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Digital reputation

All internet users have a digital or online reputation. This is the opinion or view that others have about the user, based on what they say and do online.

For their privacy and safety, it’s important for children and young people to be aware of where their personal information is available on the internet, who can access it, what others are doing with their information, and the impression they are leaving for others to find.

What are the risks?

When information is posted online it can be difficult to remove and can be easily and quickly passed beyond a child’s immediate circle of friends. It can also be misused by friends they consider trustworthy.

In addition, images and words can be misinterpreted when removed from their original context.

When images and words intended for a small group of people are shared with a broader audience, it can negatively affect the youth’s relationship with unintended viewers. For example, young people might find it difficult to explain to parents why they are tagged in a photo posted online drinking, kissing, with little clothing on or with labels suggesting they are very sexually active.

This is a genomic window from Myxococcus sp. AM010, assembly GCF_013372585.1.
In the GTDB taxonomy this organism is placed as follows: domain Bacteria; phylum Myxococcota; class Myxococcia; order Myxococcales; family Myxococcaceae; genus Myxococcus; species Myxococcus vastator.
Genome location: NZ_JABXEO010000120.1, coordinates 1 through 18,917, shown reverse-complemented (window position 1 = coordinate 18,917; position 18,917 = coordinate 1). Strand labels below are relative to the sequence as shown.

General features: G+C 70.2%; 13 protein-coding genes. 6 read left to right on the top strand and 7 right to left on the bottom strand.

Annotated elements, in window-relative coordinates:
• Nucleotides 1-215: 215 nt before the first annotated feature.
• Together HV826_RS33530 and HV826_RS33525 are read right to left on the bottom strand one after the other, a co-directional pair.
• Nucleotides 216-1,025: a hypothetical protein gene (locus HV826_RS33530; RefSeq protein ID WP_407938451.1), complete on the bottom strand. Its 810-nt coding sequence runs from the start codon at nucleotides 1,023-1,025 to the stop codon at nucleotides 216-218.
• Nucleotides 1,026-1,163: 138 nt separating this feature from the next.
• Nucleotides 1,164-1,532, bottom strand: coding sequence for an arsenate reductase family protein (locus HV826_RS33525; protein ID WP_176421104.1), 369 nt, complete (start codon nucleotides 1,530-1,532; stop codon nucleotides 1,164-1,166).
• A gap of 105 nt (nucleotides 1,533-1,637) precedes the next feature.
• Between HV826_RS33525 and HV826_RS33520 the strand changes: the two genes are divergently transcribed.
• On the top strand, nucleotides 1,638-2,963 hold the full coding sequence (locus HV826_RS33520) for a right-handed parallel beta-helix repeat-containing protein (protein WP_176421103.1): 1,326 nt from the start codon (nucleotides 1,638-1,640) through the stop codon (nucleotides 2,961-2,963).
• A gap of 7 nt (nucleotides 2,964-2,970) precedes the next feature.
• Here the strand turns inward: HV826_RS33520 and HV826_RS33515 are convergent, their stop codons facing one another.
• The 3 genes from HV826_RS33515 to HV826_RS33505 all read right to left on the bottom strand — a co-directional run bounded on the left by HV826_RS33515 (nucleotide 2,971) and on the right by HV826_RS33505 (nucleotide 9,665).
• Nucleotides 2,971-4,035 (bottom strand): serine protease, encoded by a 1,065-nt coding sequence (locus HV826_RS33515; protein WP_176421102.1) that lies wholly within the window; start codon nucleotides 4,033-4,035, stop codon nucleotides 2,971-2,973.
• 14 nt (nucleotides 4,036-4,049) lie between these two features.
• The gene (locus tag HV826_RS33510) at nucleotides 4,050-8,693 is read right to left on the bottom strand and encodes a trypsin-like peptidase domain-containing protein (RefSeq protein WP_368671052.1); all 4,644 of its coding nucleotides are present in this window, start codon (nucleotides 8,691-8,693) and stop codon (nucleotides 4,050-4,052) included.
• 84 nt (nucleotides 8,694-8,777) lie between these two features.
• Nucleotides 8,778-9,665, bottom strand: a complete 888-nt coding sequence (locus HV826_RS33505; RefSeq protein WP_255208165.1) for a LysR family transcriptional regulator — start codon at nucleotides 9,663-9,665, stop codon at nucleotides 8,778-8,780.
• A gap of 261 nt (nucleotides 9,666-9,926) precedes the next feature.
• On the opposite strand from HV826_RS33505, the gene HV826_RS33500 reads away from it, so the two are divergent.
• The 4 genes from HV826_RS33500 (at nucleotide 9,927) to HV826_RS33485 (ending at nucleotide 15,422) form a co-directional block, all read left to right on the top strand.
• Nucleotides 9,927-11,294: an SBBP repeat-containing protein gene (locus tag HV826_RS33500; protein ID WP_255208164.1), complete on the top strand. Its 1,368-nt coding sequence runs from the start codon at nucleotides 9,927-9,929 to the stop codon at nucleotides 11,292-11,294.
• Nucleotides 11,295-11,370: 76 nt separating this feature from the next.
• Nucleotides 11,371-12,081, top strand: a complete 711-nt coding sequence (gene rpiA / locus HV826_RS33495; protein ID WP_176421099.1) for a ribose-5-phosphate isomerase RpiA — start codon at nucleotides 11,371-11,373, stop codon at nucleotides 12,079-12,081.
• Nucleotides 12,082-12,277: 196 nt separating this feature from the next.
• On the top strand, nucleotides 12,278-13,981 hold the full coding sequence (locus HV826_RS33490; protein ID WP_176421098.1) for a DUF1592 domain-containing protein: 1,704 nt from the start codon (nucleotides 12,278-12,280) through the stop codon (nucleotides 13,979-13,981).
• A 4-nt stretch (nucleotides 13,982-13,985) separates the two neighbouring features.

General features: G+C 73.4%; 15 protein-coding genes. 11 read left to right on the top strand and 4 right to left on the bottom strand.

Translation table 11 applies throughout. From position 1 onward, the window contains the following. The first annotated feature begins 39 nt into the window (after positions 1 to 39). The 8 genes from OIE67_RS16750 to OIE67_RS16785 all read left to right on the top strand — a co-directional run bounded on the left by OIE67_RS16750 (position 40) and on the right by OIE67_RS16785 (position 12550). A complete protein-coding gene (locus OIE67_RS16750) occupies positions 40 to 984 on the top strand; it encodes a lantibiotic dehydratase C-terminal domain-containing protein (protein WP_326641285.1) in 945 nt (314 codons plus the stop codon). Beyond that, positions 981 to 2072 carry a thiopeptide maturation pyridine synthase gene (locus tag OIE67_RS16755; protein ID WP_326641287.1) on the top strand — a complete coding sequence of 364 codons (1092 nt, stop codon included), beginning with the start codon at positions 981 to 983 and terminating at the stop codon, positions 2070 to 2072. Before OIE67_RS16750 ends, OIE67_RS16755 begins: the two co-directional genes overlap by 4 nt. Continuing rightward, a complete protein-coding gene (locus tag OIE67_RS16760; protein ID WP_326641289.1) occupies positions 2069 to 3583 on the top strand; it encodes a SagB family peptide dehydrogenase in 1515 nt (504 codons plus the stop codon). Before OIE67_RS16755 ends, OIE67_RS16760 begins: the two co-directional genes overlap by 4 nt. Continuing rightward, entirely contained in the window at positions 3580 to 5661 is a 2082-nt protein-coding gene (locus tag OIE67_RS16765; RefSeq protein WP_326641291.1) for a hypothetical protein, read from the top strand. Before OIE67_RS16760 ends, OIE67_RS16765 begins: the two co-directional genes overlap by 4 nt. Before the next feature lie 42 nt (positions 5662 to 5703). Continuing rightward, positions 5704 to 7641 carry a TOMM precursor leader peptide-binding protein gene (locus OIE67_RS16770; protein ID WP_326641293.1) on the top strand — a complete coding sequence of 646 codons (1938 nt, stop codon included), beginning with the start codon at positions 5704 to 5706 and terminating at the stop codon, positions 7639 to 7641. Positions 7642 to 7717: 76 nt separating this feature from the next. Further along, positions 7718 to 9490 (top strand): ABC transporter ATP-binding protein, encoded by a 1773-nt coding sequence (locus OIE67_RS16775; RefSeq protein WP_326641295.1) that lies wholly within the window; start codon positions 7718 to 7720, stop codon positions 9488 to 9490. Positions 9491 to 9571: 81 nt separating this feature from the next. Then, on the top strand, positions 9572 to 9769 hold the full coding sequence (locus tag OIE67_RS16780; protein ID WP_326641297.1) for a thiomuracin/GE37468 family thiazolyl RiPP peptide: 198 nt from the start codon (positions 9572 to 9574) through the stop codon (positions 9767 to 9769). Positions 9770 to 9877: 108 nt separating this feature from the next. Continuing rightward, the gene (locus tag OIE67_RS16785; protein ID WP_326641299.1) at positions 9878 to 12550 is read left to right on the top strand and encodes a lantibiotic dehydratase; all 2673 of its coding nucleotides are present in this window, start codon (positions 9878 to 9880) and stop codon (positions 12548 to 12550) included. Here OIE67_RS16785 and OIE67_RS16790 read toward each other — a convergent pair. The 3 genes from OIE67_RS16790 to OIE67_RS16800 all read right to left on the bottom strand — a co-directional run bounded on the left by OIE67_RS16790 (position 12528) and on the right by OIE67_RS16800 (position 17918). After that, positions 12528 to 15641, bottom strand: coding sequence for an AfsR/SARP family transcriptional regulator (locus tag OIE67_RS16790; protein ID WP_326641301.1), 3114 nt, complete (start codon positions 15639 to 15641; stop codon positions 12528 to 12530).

Managing the risks

Parents need to discuss the consequences of a negative digital reputation with their children. In order to protect their reputation both online and offline young people need to consider how they manage their own and others’ messages and images.

Creating and/or distributing sexual images with minors may constitute the production and/or distribution of child pornography. This can be the case even if the people in the image are willing participants, with outcomes varying by state and territory and on a case-by-case basis. Parents can help by ensuring that their children understand that they may be committing a criminal offence when taking and/or sharing sexual images of themselves, or others, who are minors.

Where do I go for help?

Counselling

If you have concerns about your child’s negative digital reputation or online behaviours, discuss your concerns with them, or seek professional support for your child through the Online Helpline, provided by Kids Helpline. The service provides free, confidential online counselling for children and young people. Your child’s school may also be able to provide support and guidance.

Kids Helpline

Kids Helpline provides free, confidential online and phone counselling for 5-25 year olds.

1800 55 1800

eheadspace

eheadspace is for 12-25 year olds in need of support or worried about their mental health.

1800 650 890

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